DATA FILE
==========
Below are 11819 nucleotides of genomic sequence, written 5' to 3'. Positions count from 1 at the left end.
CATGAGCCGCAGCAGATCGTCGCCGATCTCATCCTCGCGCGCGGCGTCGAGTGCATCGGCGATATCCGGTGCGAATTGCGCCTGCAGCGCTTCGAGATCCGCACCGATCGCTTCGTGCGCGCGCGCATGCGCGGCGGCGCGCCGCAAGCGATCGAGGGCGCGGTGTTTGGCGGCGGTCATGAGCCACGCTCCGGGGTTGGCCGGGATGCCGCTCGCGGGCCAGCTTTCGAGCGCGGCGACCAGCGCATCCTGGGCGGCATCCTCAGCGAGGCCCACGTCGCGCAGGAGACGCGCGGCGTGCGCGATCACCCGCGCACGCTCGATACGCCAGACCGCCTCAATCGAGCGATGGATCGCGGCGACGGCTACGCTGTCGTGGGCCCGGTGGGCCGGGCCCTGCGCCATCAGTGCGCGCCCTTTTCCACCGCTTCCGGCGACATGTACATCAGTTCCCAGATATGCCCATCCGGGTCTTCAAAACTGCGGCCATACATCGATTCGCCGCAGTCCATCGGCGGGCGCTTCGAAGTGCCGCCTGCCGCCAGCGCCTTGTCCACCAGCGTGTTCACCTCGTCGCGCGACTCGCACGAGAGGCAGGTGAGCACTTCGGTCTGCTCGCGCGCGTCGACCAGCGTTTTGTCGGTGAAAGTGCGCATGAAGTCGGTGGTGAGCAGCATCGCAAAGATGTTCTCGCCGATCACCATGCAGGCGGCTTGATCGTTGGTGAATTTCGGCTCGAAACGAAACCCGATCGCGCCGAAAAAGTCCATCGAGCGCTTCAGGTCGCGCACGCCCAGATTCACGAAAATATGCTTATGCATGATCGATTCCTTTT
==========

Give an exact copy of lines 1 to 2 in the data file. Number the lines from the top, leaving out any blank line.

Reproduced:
Below are 11819 nucleotides of genomic sequence, written 5' to 3'. Positions count from 1 at the left end.
CATGAGCCGCAGCAGATCGTCGCCGATCTCATCCTCGCGCGCGGCGTCGAGTGCATCGGCGATATCCGGTGCGAATTGCGCCTGCAGCGCTTCGAGATCCGCACCGATCGCTTCGTGCGCGCGCGCATGCGCGGCGGCGCGCCGCAAGCGATCGAGGGCGCGGTGTTTGGCGGCGGTCATGAGCCACGCTCCGGGGTTGGCCGGGATGCCGCTCGCGGGCCAGCTTTCGAGCGCGGCGACCAGCGCATCCTGGGCGGCATCCTCAGCGAGGCCCACGTCGCGCAGGAGACGCGCGGCGTGCGCGATCACCCGCGCACGCTCGATACGCCAGACCGCCTCAATCGAGCGATGGATCGCGGCGACGGCTACGCTGTCGTGGGCCCGGTGGGCCGGGCCCTGCGCCATCAGTGCGCGCCCTTTTCCACCGCTTCCGGCGACATGTACATCAGTTCCCAGATATGCCCATCCGGGTCTTCAAAACTGCGGCCATACATCGATTCGCCGCAGTCCATCGGCGGGCGCTTCGAAGTGCCGCCTGCCGCCAGCGCCTTGTCCACCAGCGTGTTCACCTCGTCGCGCGACTCGCACGAGAGGCAGGTGAGCACTTCGGTCTGCTCGCGCGCGTCGACCAGCGTTTTGTCGGTGAAAGTGCGCATGAAGTCGGTGGTGAGCAGCATCGCAAAGATGTTCTCGCCGATCACCATGCAGGCGGCTTGATCGTTGGTGAATTTCGGCTCGAAACGAAACCCGATCGCGCCGAAAAAGTCCATCGAGCGCTTCAGGTCGCGCACGCCCAGATTCACGAAAATATGCTTATGCATGATCGATTCCTTTT